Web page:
In- land surface models, which are used to evaluate the role of vegetation in the context of global climate change and variability, LAI and FAPAR play a key role, specifically with respect to the carbon and water cycles. The AVHRR-based LAI/FAPAR dataset offers daily temporal resolution, an improvement over previous products. This climate data record is based on a carefully calibrated and corrected land surface reflectance dataset to provide a high-quality, consistent time-series suitable for climate studies. It spans from mid-1981 to the present. Further, this operational dataset is available in near real-time allowing use for monitoring purposes. The algorithm relies on artificial neural networks calibrated using the MODIS LAI/FAPAR dataset. Evaluation based on cross-comparison with MODIS products and in situ data show the dataset is consistent and reliable with overall uncertainties of 1.03 and 0.15 for LAI and FAPAR, respectively. However, a clear saturation effect is observed in the broadleaf forest biomes with high LAI (>4.5) and FAPAR (>0.8) values.
Photochemistry of the α-Al2O3-PETN Interface
(MDPI, 2016-02-29) Tsyshevsky, Roman V.; Zverev, Anton; Mitrofanov, Anatoly; Rashkeev, Sergey N.; Kuklja, Maija M.
Optical absorption measurements are combined with electronic structure calculations to explore photochemistry of an α-Al2O3-PETN interface formed by a nitroester (pentaerythritol tetranitrate, PETN, C5H8N4O12) and a wide band gap aluminum oxide (α-Al2O3) substrate. The first principles modeling is used to deconstruct and interpret the α-Al2O3-PETN absorption spectrum that has distinct peaks attributed to surface F0-centers and surface—PETN transitions. We predict the low energy α-Al2O3 F0-center—PETN transition, producing the excited triplet state, and α-Al2O3 F0-center—PETN charge transfer, generating the PETN anion radical. This implies that irradiation by commonly used lasers can easily initiate photodecomposition of both excited and charged PETN at the interface. The feasible mechanism of the photodecomposition is proposed.
Landsat ETM+ and SRTM Data Provide Near Real-Time Monitoring of Chimpanzee (Pan troglodytes) Habitats in Africa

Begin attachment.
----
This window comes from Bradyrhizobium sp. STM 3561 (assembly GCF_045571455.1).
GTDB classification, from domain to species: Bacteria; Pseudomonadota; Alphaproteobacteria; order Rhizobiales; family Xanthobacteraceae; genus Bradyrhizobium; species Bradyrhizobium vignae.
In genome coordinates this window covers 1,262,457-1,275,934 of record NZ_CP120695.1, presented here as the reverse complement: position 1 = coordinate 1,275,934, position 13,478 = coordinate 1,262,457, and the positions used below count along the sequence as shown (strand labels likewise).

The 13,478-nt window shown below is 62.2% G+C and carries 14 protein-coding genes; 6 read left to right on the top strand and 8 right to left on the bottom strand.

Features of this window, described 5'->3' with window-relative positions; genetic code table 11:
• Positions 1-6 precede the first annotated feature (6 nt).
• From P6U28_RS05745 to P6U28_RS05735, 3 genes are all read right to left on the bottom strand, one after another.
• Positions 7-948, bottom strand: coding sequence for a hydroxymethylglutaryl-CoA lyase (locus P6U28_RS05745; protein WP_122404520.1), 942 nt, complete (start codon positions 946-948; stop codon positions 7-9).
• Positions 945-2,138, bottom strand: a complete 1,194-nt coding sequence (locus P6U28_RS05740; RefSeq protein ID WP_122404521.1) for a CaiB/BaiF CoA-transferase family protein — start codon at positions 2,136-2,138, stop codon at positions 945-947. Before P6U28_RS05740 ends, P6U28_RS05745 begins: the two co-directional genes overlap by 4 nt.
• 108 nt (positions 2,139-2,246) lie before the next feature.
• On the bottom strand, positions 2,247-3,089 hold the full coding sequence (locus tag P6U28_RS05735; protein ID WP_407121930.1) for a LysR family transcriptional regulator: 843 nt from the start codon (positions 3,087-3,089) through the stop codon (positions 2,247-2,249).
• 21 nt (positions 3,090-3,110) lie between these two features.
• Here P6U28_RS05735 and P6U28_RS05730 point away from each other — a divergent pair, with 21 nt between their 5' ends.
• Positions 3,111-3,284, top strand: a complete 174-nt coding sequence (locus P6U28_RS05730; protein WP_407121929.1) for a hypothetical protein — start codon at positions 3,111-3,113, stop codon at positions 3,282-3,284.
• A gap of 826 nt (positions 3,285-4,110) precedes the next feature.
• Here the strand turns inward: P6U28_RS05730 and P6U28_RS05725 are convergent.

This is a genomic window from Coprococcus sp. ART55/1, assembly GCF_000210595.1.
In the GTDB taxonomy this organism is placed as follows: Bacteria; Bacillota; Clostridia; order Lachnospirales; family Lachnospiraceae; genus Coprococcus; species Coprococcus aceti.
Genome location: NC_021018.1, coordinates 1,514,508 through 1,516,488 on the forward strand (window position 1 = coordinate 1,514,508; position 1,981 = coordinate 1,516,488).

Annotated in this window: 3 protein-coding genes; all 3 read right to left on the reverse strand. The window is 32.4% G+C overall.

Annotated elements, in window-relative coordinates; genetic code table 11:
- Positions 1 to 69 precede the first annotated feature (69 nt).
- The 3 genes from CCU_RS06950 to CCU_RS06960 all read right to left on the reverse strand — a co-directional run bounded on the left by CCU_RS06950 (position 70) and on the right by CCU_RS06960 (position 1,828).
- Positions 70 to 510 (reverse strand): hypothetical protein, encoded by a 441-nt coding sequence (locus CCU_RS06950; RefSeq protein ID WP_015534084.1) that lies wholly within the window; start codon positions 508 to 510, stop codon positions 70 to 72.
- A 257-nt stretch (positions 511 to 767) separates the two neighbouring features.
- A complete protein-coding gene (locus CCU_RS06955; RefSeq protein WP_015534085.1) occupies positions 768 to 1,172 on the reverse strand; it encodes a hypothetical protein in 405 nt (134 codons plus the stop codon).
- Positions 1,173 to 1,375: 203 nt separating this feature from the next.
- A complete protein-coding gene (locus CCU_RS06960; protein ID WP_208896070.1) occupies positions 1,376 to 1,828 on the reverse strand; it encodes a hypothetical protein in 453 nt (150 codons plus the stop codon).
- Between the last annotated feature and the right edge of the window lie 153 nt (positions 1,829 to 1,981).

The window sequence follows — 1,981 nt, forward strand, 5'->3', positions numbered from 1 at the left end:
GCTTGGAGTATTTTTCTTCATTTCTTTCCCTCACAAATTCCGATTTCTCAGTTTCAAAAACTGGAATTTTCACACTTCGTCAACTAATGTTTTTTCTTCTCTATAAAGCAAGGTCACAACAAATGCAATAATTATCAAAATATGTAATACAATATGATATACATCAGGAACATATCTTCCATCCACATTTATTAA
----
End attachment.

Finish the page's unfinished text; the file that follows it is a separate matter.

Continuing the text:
(MDPI, 2016-05-20) Jantz, Samuel M.; Pintea, Lilian; Nackoney, Janet; Hansen, Matthew C.
All four chimpanzee sub-species populations are declining due to multiple factors including human-caused habitat loss. Effective conservation efforts are therefore needed to ensure their long-term survival. Habitat suitability models serve as useful tools for conservation planning by depicting relative environmental suitability in geographic space over time. Previous studies mapping chimpanzee habitat suitability have been limited to small regions or coarse spatial and temporal resolutions. Here, we used Random Forests regression to downscale a coarse resolution habitat suitability calibration dataset to estimate habitat suitability over the entire chimpanzee range at 30-m resolution. Our model predicted habitat suitability well with an r2 of 0.82 (±0.002) based on 50-fold cross validation where 75% of the data was used for model calibration and 25% for model testing; however, there was considerable variation in the predictive capability among the four sub-species modeled individually. We tested the influence of several variables derived from Landsat Enhanced Thematic Mapper Plus (ETM+) that included metrics of forest canopy and structure for four three-year time periods between 2000 and 2012. Elevation, Landsat ETM+ band 5 and Landsat derived canopy cover were the strongest predictors; highly suitable areas were associated with dense tree canopy cover for all but the Nigeria-Cameroon and Central Chimpanzee sub-species. Because the models were sensitive to such temporally based predictors, our results are the first to highlight the value of integrating continuously updated variables derived from satellite remote sensing into temporally dynamic habitat suitability models to support near real-time monitoring of habitat status and decision support systems.